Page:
It’s easy to get the impression during the first third of Alberto De Martino’s ‘Blazing Magnum’(1976) aka ‘Una Magnum Special per Tony Saitta’ aka ‘Strange Shadows in an Empty Room’ that you’re watching a load of crap because the opening thirty minutes or so are what I can only call objectively stupid and shit… and I mean REALLY stupid and shit to the point I was asking myself “Why the hell am I watching this garbage?!”
Then something remarkable happens because the film suddenly becomes… well, still objectively stupid and shit but you can also add the words “ludicrously entertaining”, with “ludicrous” being the operative word.
‘Blazing Magnum’ is part of the well known sub-genre of movies called ‘1970’s Canadian/Italian Cop Thriller Hybrid Action Films’ (I know, I had no idea such a thing existed either) where we follow police detective Tony Saitta (Stuart Whitman) as he attempts to track down the person(s) responsible for the lethal poisoning of his sister, something he sets about doing by beating up everyone in Montreal.
And it’s tough going at first, for the viewer that is, because it’s not just that this movie’s seams are showing but that ‘Blazing Magnum’ is practically falling apart at them, something especially evident during the early scene where Tony’s sister is poisoned and her lover, Dr. Tracer (Martin Landau), attempts to resuscitate her as it’s a piece of filmmaking so clunky and handled so cack-handedly it almost renders ‘Blazing Magnum’ unwatchable. That’s followed by a sub-plot involving a blind girl that’s so pointless I again exclaimed out loud, and to no one in particular, “This is bloody awful!”
Fortunately once the set-up to the “plot” is established and it concentrates on Whitman searching for the killer the movie kicks into high gear by using the subtle and delicately nuanced cinematic device of going completely off the rails and losing its fucking mind with the next hour or so being nothing other than Whitman turning utterly berserk and attacking everyone he sees, something made even more unsettling by the fact that with his weird hair, out of control eyebrows and dishevelled demeanour he looks like a psychopathic, hung-over Chris De Burgh.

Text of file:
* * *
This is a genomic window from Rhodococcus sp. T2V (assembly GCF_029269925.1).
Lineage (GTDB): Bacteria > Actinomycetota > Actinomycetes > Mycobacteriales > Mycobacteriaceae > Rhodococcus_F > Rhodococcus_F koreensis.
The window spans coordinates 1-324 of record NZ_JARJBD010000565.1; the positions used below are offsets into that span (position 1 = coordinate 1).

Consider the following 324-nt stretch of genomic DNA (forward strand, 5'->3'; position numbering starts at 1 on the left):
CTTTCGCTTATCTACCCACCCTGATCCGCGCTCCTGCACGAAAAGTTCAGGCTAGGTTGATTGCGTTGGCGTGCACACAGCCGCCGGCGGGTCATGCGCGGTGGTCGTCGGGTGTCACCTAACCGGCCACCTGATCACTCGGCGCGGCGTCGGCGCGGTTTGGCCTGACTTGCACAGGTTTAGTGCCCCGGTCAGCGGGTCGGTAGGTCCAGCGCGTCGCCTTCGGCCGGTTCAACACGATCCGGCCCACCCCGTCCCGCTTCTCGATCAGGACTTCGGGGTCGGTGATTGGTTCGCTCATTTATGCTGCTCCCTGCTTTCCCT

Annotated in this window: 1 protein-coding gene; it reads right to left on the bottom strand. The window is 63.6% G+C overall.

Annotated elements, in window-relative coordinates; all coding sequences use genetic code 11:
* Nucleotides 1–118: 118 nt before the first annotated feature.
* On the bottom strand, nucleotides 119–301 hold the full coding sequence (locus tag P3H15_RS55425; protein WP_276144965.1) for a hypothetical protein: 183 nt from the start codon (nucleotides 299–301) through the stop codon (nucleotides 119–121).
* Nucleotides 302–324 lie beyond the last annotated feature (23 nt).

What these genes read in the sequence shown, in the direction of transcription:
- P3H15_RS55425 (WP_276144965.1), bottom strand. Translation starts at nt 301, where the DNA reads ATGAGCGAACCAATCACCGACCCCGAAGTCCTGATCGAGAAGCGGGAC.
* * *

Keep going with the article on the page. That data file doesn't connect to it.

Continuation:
So — BLAM! — suddenly there’s fist fights, heads smashed through glass panels, frantic foot chases, kicks to the groin and it’s so relentless I was wondering how crazy it was going to get only for the film to magnificently respond by serving up out of nowhere one of the most insanely ridiculous (and ridiculously impressive) extended car chases I’ve ever seen. It’s a genuinely outstanding set-piece but, in keeping with the rest of the movie, also profoundly idiotic (it’s like they watched the chase scene from ‘Bullitt’ (1968) and thought “Let’s do that but, you know, ramp up the stupidity”), and when we discover that the guy he was chasing knows absolutely nothing about the murder we also discover it was completely pointless, totally meaningless and, therefore, utterly hilarious.
In fact, “hilariously meaningless” can be applied to almost every aspect of ‘Blazing Magnum’ because every time Whitman captures or beats up a suspect it turns out they have nothing whatsoever to do with the actual crime he’s investigating, hence making his character seem even more unhinged. At one point, around two thirds of the way through, he even says to his “partner” (John Saxon) that they might as well go back to headquarters and start all over again thus automatically making the last hour of the movie — i.e. everything we’ve seen — COMPLETELY redundant! Have I mentioned this film is stupid?
For the climax ‘Blazing Magnum’ manages to deftly maintain its momentum and neatly tie everything up by… suddenly changing genres and transforming into a Giallo? So now it’s all about a mysterious necklace his sister owned, something that had in no way shape or form been mentioned beforehand, but it’s futile asking this movie to start making sense now anyway so who cares.
‘Blazing Magnum’ is, with a doubt, the stupidest Italian cop thriller I’ve ever seen (and that’s really saying something) to the extent I think it should be taught in film schools as an example of what happens when nothing in your script is driven by any form of discernible motivation or active intelligence. The only problem is the film’s so unbelievably entertaining I also wish there was more like it.